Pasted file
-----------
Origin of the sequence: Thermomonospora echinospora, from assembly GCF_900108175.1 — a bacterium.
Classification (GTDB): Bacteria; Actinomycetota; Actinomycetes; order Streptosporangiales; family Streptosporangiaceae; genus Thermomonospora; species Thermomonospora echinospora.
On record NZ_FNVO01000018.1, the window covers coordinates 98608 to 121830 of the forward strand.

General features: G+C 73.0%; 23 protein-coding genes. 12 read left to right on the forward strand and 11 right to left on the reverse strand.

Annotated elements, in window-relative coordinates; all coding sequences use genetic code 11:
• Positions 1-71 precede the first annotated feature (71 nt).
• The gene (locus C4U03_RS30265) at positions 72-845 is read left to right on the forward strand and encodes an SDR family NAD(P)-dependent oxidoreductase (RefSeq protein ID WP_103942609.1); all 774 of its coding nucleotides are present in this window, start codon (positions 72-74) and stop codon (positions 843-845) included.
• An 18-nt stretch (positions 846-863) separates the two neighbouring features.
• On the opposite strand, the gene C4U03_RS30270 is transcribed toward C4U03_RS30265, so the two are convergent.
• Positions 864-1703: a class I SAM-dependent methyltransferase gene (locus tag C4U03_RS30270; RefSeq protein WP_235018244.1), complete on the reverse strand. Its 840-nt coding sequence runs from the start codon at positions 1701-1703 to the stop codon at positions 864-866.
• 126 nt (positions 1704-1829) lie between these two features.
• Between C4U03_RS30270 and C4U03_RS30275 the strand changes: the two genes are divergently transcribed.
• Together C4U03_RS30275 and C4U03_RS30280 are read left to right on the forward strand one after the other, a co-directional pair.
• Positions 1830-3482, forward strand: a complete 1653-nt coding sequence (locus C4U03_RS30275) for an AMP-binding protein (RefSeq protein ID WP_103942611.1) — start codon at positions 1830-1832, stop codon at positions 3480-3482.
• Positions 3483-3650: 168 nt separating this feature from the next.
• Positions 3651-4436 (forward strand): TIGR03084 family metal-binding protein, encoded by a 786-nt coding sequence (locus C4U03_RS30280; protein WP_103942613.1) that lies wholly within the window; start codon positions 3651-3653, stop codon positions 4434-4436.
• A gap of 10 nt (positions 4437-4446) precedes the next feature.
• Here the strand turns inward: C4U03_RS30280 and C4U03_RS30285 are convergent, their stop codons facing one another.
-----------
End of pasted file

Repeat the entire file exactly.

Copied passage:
Origin of the sequence: Thermomonospora echinospora, from assembly GCF_900108175.1 — a bacterium.
Classification (GTDB): Bacteria; Actinomycetota; Actinomycetes; order Streptosporangiales; family Streptosporangiaceae; genus Thermomonospora; species Thermomonospora echinospora.
On record NZ_FNVO01000018.1, the window covers coordinates 98608 to 121830 of the forward strand.

General features: G+C 73.0%; 23 protein-coding genes. 12 read left to right on the forward strand and 11 right to left on the reverse strand.

Annotated elements, in window-relative coordinates; all coding sequences use genetic code 11:
• Positions 1-71 precede the first annotated feature (71 nt).
• The gene (locus C4U03_RS30265) at positions 72-845 is read left to right on the forward strand and encodes an SDR family NAD(P)-dependent oxidoreductase (RefSeq protein ID WP_103942609.1); all 774 of its coding nucleotides are present in this window, start codon (positions 72-74) and stop codon (positions 843-845) included.
• An 18-nt stretch (positions 846-863) separates the two neighbouring features.
• On the opposite strand, the gene C4U03_RS30270 is transcribed toward C4U03_RS30265, so the two are convergent.
• Positions 864-1703: a class I SAM-dependent methyltransferase gene (locus tag C4U03_RS30270; RefSeq protein WP_235018244.1), complete on the reverse strand. Its 840-nt coding sequence runs from the start codon at positions 1701-1703 to the stop codon at positions 864-866.
• 126 nt (positions 1704-1829) lie between these two features.
• Between C4U03_RS30270 and C4U03_RS30275 the strand changes: the two genes are divergently transcribed.
• Together C4U03_RS30275 and C4U03_RS30280 are read left to right on the forward strand one after the other, a co-directional pair.
• Positions 1830-3482, forward strand: a complete 1653-nt coding sequence (locus C4U03_RS30275) for an AMP-binding protein (RefSeq protein ID WP_103942611.1) — start codon at positions 1830-1832, stop codon at positions 3480-3482.
• Positions 3483-3650: 168 nt separating this feature from the next.
• Positions 3651-4436 (forward strand): TIGR03084 family metal-binding protein, encoded by a 786-nt coding sequence (locus C4U03_RS30280; protein WP_103942613.1) that lies wholly within the window; start codon positions 3651-3653, stop codon positions 4434-4436.
• A gap of 10 nt (positions 4437-4446) precedes the next feature.
• Here the strand turns inward: C4U03_RS30280 and C4U03_RS30285 are convergent, their stop codons facing one another.